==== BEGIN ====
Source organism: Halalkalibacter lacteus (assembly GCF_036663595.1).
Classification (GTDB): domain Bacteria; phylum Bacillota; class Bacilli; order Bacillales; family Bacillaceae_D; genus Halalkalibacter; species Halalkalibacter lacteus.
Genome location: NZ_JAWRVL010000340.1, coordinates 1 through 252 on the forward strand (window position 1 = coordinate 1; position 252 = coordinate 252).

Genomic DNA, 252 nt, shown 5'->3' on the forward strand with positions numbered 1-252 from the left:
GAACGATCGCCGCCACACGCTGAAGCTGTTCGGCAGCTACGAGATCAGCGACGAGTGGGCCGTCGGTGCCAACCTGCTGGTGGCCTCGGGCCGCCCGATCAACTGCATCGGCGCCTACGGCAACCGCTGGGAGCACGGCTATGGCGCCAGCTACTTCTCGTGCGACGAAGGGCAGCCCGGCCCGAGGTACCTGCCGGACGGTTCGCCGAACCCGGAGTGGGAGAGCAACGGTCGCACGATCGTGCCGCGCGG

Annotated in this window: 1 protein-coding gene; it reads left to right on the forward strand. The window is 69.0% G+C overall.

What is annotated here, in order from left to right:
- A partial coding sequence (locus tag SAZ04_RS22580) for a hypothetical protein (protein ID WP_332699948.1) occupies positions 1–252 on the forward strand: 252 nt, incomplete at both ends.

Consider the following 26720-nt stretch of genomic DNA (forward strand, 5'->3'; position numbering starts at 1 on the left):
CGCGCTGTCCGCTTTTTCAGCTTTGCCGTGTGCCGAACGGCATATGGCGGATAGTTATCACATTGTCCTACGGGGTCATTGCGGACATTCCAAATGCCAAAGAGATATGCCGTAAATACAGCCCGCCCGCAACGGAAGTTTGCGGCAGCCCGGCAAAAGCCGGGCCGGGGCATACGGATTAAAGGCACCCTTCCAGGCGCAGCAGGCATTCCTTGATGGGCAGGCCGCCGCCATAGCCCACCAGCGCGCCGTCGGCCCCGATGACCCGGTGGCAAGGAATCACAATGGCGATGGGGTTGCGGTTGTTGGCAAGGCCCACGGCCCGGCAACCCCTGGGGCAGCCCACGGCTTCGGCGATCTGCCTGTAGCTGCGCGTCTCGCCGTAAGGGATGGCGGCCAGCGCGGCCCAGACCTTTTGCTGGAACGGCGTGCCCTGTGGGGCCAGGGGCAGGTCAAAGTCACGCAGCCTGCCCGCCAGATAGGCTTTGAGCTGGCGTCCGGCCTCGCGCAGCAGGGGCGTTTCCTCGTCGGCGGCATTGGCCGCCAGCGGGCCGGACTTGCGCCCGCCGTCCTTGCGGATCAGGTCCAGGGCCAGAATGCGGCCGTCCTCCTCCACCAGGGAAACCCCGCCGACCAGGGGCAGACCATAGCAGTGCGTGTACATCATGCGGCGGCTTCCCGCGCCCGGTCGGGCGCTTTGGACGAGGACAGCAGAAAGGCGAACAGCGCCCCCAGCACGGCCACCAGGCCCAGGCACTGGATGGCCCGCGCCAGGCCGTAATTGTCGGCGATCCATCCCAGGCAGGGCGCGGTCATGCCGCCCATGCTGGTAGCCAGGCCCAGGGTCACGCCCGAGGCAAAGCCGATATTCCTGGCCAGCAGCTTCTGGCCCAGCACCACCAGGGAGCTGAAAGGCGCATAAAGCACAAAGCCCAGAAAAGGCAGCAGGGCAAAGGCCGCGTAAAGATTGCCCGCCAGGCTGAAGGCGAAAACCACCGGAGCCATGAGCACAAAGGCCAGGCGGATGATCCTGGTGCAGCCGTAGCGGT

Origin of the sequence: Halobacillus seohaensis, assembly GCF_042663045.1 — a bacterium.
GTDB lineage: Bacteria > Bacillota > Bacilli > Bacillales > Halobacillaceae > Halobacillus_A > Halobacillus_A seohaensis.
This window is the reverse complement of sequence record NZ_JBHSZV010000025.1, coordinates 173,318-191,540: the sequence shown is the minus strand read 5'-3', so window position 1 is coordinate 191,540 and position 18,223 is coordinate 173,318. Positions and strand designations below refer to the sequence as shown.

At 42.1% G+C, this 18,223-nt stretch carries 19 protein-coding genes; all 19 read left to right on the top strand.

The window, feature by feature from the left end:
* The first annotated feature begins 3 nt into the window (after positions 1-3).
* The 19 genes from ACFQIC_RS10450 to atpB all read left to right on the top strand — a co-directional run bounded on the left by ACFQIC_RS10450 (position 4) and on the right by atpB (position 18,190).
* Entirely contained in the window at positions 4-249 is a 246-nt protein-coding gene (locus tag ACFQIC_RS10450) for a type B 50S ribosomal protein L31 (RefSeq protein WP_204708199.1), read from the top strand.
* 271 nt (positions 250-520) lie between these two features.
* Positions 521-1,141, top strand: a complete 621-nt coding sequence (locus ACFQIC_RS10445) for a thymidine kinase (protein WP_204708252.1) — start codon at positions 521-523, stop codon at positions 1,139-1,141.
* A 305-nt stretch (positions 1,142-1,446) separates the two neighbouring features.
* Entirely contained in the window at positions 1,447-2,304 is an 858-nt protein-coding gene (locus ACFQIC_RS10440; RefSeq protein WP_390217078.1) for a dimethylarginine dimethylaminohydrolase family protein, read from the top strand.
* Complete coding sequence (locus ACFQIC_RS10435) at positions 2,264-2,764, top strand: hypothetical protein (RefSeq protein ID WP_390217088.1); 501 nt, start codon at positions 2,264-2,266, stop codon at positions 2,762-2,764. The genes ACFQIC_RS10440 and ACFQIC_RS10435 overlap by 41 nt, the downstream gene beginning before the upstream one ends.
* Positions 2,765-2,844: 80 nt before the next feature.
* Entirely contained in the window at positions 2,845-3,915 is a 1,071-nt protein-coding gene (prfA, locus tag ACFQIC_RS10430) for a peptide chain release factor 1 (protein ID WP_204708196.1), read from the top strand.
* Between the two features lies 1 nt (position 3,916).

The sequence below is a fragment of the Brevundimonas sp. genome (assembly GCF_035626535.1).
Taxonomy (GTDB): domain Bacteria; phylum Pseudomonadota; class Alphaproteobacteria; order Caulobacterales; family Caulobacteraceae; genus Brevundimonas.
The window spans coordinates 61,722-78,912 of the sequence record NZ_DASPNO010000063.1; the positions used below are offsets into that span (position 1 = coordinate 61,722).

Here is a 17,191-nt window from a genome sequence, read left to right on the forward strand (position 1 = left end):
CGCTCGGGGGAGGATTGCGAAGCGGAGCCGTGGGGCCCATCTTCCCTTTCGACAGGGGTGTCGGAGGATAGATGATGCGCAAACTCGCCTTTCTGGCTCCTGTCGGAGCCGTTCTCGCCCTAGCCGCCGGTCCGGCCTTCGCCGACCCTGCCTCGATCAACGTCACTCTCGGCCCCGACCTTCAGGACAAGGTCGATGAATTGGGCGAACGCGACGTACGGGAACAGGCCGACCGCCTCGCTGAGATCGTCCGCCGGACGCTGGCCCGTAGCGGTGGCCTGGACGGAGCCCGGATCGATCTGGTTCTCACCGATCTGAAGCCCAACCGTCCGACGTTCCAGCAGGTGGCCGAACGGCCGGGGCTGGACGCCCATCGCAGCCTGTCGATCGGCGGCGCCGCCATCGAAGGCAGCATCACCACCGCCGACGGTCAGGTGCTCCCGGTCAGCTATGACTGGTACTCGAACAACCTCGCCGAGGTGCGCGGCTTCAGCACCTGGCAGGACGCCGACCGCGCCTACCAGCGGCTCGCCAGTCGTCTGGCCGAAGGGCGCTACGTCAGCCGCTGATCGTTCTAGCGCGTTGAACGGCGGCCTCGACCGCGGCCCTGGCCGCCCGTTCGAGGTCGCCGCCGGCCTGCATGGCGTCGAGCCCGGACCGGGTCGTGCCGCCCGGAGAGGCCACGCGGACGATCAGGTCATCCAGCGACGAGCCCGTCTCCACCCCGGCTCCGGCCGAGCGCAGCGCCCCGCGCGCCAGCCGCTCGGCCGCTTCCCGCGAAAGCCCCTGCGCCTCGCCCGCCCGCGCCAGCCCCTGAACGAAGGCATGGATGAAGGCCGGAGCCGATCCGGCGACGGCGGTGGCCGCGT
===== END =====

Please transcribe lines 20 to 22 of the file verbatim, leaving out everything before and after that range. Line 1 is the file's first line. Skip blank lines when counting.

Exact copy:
* Positions 521-1,141, top strand: a complete 621-nt coding sequence (locus ACFQIC_RS10445) for a thymidine kinase (protein WP_204708252.1) — start codon at positions 521-523, stop codon at positions 1,139-1,141.
* A 305-nt stretch (positions 1,142-1,446) separates the two neighbouring features.
* Entirely contained in the window at positions 1,447-2,304 is an 858-nt protein-coding gene (locus ACFQIC_RS10440; RefSeq protein WP_390217078.1) for a dimethylarginine dimethylaminohydrolase family protein, read from the top strand.